12153 San Pablo Ave., Richmond, 510-232-3644. GoldenGateWesternWear.com

BITTER, BUT SWEET

What could say "group hug" more than a private tour at Berkeley's Scharffen Berger chocolate factory? Give thirty of your favorite kids-at-heart friends that Charlie and the Chocolate Factory feeling on a trip to visit the roaster and mélangeur (that's fancy French for mixer), who take cocoa beans and churn out delicious chocolate products (bittersweet is highly recommended). Private tours are given everyday at 11:30 a.m. and 1 p.m; reservations are necessary, and kids must be at least ten to take the tour -- remember what happened to Augustus Gloop. Private tours cost $30 for up to thirty guests, and include $1 gift certificates for each person to use in the factory store. That means two three-gram chocolate squares -- in bittersweet, semisweet, or mocha -- each!

914 Heinz Ave., Berkeley, 510-981-4066. ScharffenBerger.com

STUFFERS AND STOCKINGS

Got a pal who likes to spin a great yarn? Check out Oakland's Article Pract, a cozy and unintimidating knitting shop-cum-crafting school in Temescal. The store's name is a spoonerism for "practical art," and nothing could be more practical than the makings of a nice, warm, fuzzy scarf. Pick up a free pattern at the store's Web site, then jet to the store and ask the friendly, probably-knitting-behind-the-counter sales clerks to help you pick out an appropriate yarn in everything from wool to cashmere. For stocking stuffers, grab a handful of point protectors -- a two-holed device that prevents any knitting needle-type injury -- for fifty cents each.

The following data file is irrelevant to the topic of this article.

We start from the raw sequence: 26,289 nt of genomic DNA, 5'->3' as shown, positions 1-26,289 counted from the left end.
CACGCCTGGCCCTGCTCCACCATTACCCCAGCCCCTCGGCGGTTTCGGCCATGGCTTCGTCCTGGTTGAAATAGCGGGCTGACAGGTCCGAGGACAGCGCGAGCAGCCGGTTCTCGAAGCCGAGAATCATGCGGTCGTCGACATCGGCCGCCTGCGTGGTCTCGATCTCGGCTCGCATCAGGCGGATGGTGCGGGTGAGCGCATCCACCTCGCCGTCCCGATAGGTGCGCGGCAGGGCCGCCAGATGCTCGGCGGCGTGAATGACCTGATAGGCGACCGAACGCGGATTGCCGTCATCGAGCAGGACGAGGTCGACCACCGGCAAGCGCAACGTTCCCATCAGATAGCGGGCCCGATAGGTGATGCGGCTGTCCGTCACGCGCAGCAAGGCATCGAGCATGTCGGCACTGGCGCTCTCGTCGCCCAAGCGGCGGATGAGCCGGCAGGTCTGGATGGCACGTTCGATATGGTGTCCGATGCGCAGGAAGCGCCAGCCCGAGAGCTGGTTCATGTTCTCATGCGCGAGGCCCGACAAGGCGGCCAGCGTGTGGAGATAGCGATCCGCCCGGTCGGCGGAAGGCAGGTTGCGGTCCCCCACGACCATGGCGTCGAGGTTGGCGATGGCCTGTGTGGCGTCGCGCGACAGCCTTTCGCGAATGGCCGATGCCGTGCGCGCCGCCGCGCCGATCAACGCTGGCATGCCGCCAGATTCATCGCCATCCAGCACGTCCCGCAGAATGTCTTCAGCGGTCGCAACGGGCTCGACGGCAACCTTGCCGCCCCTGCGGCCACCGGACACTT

5010 Telegraph Ave., Oakland, 510-652-7435, ArticlePract.com

BANZAI FOR BONSAI

Master woodworkers are hoarding a secret: Japanese tools rock. And in addition to amazing saws and knives, Japanese garden tools also rock. So if you know someone who's into gardening -- really into gardening -- check out the not-your-ordinary-garden-tool hoes, hatchets, and clippers. In fact, nothing really beats gardening with a hatchet ($42 to $58). Plus, while you're picking up your gift for your green-thumbed friend, you can also buy some good-luck kitties for yourself.

Hida Japanese Tool Co., 1333 San Pablo Ave., Berkeley, 510-524-3700. HidaTool.com

BELLOWS, FELLOWS

Everyone loves accordions, right? Well, okay, at least some people love accordions. And if your giftee so happens to be one of the proud, the few, the squeezebox-inclined, head over to Smythe's Accordion Center pronto. If you're not ready to splurge on a thousand-buck beauty, check out Kimric Smythe's toy accordions, which come in three flavors: little, littler, and littlest. Button babies will set you back $16, while piano-keyed little and littler cost $70 and $27 respectively. On the largest little accordion, you can even play a whole sea chantey if you dare! While you're at Smythe's, you may as well pick up one of the last copies of Planet Squeezebox, a fabulous four-CD set of international accordion tunes (really!) that's now out of print.

Smythe's Accordion Center, 449B 23rd St., Oakland, 510-268-4084.